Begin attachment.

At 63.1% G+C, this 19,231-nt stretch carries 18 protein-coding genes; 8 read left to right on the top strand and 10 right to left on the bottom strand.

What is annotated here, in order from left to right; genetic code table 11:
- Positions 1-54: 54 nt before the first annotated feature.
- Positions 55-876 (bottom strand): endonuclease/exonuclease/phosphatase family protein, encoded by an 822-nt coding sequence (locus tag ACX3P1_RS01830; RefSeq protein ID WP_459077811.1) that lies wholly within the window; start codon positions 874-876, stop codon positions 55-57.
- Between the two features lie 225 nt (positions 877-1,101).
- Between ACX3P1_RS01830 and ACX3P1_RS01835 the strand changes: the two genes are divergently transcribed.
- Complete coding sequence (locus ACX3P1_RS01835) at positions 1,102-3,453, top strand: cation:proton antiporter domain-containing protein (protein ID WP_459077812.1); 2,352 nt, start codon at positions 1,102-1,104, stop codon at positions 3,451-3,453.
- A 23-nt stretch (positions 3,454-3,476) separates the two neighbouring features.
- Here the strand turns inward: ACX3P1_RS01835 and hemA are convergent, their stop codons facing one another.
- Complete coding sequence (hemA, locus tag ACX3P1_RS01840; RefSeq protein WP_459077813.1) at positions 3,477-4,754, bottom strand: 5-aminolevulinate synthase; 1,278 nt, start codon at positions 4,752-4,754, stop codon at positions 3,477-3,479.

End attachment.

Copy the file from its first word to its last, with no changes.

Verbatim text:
At 63.1% G+C, this 19,231-nt stretch carries 18 protein-coding genes; 8 read left to right on the top strand and 10 right to left on the bottom strand.

What is annotated here, in order from left to right; genetic code table 11:
- Positions 1-54: 54 nt before the first annotated feature.
- Positions 55-876 (bottom strand): endonuclease/exonuclease/phosphatase family protein, encoded by an 822-nt coding sequence (locus tag ACX3P1_RS01830; RefSeq protein ID WP_459077811.1) that lies wholly within the window; start codon positions 874-876, stop codon positions 55-57.
- Between the two features lie 225 nt (positions 877-1,101).
- Between ACX3P1_RS01830 and ACX3P1_RS01835 the strand changes: the two genes are divergently transcribed.
- Complete coding sequence (locus ACX3P1_RS01835) at positions 1,102-3,453, top strand: cation:proton antiporter domain-containing protein (protein ID WP_459077812.1); 2,352 nt, start codon at positions 1,102-1,104, stop codon at positions 3,451-3,453.
- A 23-nt stretch (positions 3,454-3,476) separates the two neighbouring features.
- Here the strand turns inward: ACX3P1_RS01835 and hemA are convergent, their stop codons facing one another.
- Complete coding sequence (hemA, locus tag ACX3P1_RS01840; RefSeq protein WP_459077813.1) at positions 3,477-4,754, bottom strand: 5-aminolevulinate synthase; 1,278 nt, start codon at positions 4,752-4,754, stop codon at positions 3,477-3,479.